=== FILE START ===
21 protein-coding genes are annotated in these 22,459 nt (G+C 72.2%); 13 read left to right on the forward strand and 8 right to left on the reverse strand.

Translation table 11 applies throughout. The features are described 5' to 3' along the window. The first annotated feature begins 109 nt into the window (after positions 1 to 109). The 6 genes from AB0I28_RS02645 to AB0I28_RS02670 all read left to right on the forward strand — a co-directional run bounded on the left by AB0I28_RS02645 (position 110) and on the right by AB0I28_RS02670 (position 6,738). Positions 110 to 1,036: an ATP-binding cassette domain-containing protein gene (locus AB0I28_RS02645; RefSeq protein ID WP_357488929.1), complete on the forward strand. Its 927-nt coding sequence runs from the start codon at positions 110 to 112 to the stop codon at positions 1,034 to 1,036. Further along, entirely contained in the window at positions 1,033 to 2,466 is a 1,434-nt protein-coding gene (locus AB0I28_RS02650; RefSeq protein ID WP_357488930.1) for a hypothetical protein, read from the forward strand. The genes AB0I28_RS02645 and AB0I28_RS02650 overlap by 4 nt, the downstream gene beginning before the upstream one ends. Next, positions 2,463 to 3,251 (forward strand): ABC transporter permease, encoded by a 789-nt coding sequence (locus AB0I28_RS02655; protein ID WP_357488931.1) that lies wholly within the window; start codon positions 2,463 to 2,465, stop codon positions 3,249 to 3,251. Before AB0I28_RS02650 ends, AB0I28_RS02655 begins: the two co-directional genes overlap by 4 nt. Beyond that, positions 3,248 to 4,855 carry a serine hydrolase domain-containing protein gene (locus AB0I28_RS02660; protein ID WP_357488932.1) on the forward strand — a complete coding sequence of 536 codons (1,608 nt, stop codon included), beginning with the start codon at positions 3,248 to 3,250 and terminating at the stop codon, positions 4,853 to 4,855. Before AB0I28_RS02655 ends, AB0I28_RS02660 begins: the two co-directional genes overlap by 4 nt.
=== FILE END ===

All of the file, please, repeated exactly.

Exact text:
21 protein-coding genes are annotated in these 22,459 nt (G+C 72.2%); 13 read left to right on the forward strand and 8 right to left on the reverse strand.

Translation table 11 applies throughout. The features are described 5' to 3' along the window. The first annotated feature begins 109 nt into the window (after positions 1 to 109). The 6 genes from AB0I28_RS02645 to AB0I28_RS02670 all read left to right on the forward strand — a co-directional run bounded on the left by AB0I28_RS02645 (position 110) and on the right by AB0I28_RS02670 (position 6,738). Positions 110 to 1,036: an ATP-binding cassette domain-containing protein gene (locus AB0I28_RS02645; RefSeq protein ID WP_357488929.1), complete on the forward strand. Its 927-nt coding sequence runs from the start codon at positions 110 to 112 to the stop codon at positions 1,034 to 1,036. Further along, entirely contained in the window at positions 1,033 to 2,466 is a 1,434-nt protein-coding gene (locus AB0I28_RS02650; RefSeq protein ID WP_357488930.1) for a hypothetical protein, read from the forward strand. The genes AB0I28_RS02645 and AB0I28_RS02650 overlap by 4 nt, the downstream gene beginning before the upstream one ends. Next, positions 2,463 to 3,251 (forward strand): ABC transporter permease, encoded by a 789-nt coding sequence (locus AB0I28_RS02655; protein ID WP_357488931.1) that lies wholly within the window; start codon positions 2,463 to 2,465, stop codon positions 3,249 to 3,251. Before AB0I28_RS02650 ends, AB0I28_RS02655 begins: the two co-directional genes overlap by 4 nt. Beyond that, positions 3,248 to 4,855 carry a serine hydrolase domain-containing protein gene (locus AB0I28_RS02660; protein ID WP_357488932.1) on the forward strand — a complete coding sequence of 536 codons (1,608 nt, stop codon included), beginning with the start codon at positions 3,248 to 3,250 and terminating at the stop codon, positions 4,853 to 4,855. Before AB0I28_RS02655 ends, AB0I28_RS02660 begins: the two co-directional genes overlap by 4 nt.